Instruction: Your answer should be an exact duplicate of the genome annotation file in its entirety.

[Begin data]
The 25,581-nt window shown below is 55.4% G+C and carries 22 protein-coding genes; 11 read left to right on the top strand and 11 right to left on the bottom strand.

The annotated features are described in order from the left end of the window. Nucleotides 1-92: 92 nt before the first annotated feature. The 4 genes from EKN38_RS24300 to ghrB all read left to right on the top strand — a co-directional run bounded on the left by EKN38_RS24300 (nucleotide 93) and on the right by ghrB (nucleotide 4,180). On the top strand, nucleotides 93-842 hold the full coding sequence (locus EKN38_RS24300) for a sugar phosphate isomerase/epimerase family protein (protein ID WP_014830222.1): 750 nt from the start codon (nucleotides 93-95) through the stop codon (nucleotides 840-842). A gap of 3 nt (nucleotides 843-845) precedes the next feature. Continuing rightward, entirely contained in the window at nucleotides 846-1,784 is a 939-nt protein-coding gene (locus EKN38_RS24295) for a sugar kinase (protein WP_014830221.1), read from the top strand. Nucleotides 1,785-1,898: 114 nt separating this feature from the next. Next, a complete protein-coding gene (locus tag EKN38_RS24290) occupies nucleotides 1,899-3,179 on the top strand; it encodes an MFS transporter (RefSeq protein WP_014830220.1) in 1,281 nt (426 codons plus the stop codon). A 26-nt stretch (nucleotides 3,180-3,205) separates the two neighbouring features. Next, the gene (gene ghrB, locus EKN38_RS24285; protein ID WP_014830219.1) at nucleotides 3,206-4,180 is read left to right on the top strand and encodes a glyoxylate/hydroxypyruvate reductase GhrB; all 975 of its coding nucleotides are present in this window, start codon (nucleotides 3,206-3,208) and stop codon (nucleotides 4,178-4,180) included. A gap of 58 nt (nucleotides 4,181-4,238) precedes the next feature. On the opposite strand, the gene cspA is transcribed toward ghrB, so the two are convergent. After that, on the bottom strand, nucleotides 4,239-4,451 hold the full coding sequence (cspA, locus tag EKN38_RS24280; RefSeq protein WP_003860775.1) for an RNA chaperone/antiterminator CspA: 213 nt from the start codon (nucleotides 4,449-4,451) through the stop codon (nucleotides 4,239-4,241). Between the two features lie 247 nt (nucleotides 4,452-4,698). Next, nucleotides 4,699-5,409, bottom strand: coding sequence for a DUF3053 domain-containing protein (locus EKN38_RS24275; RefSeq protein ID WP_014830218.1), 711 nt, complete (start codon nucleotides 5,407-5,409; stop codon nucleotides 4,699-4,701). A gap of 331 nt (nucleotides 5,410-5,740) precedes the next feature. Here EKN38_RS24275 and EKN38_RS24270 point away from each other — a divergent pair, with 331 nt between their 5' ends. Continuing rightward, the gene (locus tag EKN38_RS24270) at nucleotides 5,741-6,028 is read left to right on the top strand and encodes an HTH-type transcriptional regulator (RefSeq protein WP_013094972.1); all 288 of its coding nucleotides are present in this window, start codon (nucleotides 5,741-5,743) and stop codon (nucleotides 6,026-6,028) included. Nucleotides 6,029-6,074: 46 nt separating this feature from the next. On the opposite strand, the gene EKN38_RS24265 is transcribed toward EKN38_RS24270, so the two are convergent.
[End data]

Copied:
The 25,581-nt window shown below is 55.4% G+C and carries 22 protein-coding genes; 11 read left to right on the top strand and 11 right to left on the bottom strand.

The annotated features are described in order from the left end of the window. Nucleotides 1-92: 92 nt before the first annotated feature. The 4 genes from EKN38_RS24300 to ghrB all read left to right on the top strand — a co-directional run bounded on the left by EKN38_RS24300 (nucleotide 93) and on the right by ghrB (nucleotide 4,180). On the top strand, nucleotides 93-842 hold the full coding sequence (locus EKN38_RS24300) for a sugar phosphate isomerase/epimerase family protein (protein ID WP_014830222.1): 750 nt from the start codon (nucleotides 93-95) through the stop codon (nucleotides 840-842). A gap of 3 nt (nucleotides 843-845) precedes the next feature. Continuing rightward, entirely contained in the window at nucleotides 846-1,784 is a 939-nt protein-coding gene (locus EKN38_RS24295) for a sugar kinase (protein WP_014830221.1), read from the top strand. Nucleotides 1,785-1,898: 114 nt separating this feature from the next. Next, a complete protein-coding gene (locus tag EKN38_RS24290) occupies nucleotides 1,899-3,179 on the top strand; it encodes an MFS transporter (RefSeq protein WP_014830220.1) in 1,281 nt (426 codons plus the stop codon). A 26-nt stretch (nucleotides 3,180-3,205) separates the two neighbouring features. Next, the gene (gene ghrB, locus EKN38_RS24285; protein ID WP_014830219.1) at nucleotides 3,206-4,180 is read left to right on the top strand and encodes a glyoxylate/hydroxypyruvate reductase GhrB; all 975 of its coding nucleotides are present in this window, start codon (nucleotides 3,206-3,208) and stop codon (nucleotides 4,178-4,180) included. A gap of 58 nt (nucleotides 4,181-4,238) precedes the next feature. On the opposite strand, the gene cspA is transcribed toward ghrB, so the two are convergent. After that, on the bottom strand, nucleotides 4,239-4,451 hold the full coding sequence (cspA, locus tag EKN38_RS24280; RefSeq protein WP_003860775.1) for an RNA chaperone/antiterminator CspA: 213 nt from the start codon (nucleotides 4,449-4,451) through the stop codon (nucleotides 4,239-4,241). Between the two features lie 247 nt (nucleotides 4,452-4,698). Next, nucleotides 4,699-5,409, bottom strand: coding sequence for a DUF3053 domain-containing protein (locus EKN38_RS24275; RefSeq protein ID WP_014830218.1), 711 nt, complete (start codon nucleotides 5,407-5,409; stop codon nucleotides 4,699-4,701). A gap of 331 nt (nucleotides 5,410-5,740) precedes the next feature. Here EKN38_RS24275 and EKN38_RS24270 point away from each other — a divergent pair, with 331 nt between their 5' ends. Continuing rightward, the gene (locus tag EKN38_RS24270) at nucleotides 5,741-6,028 is read left to right on the top strand and encodes an HTH-type transcriptional regulator (RefSeq protein WP_013094972.1); all 288 of its coding nucleotides are present in this window, start codon (nucleotides 5,741-5,743) and stop codon (nucleotides 6,026-6,028) included. Nucleotides 6,029-6,074: 46 nt separating this feature from the next. On the opposite strand, the gene EKN38_RS24265 is transcribed toward EKN38_RS24270, so the two are convergent.